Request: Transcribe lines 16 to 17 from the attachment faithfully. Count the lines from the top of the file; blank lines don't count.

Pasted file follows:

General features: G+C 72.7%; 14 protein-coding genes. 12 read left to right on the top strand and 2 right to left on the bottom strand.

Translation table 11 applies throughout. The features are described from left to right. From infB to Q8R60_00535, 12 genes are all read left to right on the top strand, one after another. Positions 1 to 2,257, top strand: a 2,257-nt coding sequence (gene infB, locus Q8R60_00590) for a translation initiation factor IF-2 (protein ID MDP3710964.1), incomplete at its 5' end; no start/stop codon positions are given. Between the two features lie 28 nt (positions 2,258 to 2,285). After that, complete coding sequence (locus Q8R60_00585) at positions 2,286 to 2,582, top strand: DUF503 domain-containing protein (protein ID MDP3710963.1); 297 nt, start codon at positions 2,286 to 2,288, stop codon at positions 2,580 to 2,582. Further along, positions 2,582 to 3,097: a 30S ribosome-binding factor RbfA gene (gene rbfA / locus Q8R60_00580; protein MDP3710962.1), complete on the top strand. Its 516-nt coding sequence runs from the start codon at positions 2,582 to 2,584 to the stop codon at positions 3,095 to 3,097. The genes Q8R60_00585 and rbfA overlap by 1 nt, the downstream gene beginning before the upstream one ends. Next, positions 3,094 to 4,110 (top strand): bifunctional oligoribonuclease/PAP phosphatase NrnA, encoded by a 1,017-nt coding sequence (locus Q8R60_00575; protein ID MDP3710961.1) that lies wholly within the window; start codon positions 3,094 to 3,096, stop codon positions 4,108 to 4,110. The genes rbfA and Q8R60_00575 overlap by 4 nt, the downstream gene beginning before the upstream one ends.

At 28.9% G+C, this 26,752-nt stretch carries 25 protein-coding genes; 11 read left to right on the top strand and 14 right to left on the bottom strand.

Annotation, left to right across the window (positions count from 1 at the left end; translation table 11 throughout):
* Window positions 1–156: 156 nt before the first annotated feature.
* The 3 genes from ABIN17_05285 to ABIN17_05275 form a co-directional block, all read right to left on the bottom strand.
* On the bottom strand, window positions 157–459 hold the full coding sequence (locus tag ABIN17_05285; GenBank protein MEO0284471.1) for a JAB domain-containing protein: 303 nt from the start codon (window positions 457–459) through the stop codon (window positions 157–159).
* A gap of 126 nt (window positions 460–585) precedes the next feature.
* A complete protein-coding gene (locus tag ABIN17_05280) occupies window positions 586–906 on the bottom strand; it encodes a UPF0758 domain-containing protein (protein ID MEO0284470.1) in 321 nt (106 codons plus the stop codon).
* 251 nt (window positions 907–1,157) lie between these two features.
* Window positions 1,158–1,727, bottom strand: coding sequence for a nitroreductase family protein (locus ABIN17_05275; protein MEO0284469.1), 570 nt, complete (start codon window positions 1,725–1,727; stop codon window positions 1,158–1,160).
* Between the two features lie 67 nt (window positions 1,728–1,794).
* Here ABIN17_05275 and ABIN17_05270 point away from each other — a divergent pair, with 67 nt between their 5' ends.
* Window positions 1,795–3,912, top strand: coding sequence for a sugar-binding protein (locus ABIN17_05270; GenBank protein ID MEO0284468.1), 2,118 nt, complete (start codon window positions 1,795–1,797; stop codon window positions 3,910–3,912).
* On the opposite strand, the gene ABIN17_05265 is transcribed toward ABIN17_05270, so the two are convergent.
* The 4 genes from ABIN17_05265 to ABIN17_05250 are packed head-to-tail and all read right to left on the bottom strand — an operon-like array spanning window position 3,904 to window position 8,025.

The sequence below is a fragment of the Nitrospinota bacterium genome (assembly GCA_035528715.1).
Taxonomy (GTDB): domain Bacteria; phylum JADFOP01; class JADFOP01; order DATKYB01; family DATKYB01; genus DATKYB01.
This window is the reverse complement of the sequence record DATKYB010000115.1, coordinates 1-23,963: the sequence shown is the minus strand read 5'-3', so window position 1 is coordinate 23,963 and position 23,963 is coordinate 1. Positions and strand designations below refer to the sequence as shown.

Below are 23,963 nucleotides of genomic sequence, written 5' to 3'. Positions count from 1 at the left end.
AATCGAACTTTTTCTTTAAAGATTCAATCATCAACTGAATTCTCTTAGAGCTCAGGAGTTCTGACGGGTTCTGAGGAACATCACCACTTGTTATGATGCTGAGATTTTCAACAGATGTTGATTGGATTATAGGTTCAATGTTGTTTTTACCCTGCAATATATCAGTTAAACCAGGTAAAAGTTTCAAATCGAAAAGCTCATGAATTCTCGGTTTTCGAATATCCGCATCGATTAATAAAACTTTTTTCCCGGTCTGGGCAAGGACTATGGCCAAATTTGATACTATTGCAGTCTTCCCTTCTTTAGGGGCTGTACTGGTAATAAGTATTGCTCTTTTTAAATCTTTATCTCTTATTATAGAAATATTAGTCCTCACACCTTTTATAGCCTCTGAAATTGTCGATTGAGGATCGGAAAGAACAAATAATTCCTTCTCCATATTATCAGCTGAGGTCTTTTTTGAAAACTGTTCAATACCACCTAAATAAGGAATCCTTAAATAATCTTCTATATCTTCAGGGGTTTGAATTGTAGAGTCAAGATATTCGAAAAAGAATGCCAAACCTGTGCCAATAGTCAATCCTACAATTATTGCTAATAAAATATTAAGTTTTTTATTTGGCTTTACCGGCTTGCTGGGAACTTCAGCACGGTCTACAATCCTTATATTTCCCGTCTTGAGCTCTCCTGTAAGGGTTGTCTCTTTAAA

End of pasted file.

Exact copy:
* The 4 genes from ABIN17_05265 to ABIN17_05250 are packed head-to-tail and all read right to left on the bottom strand — an operon-like array spanning window position 3,904 to window position 8,025.

The sequence below is a fragment of the Nitrospinota bacterium genome (assembly GCA_035528715.1).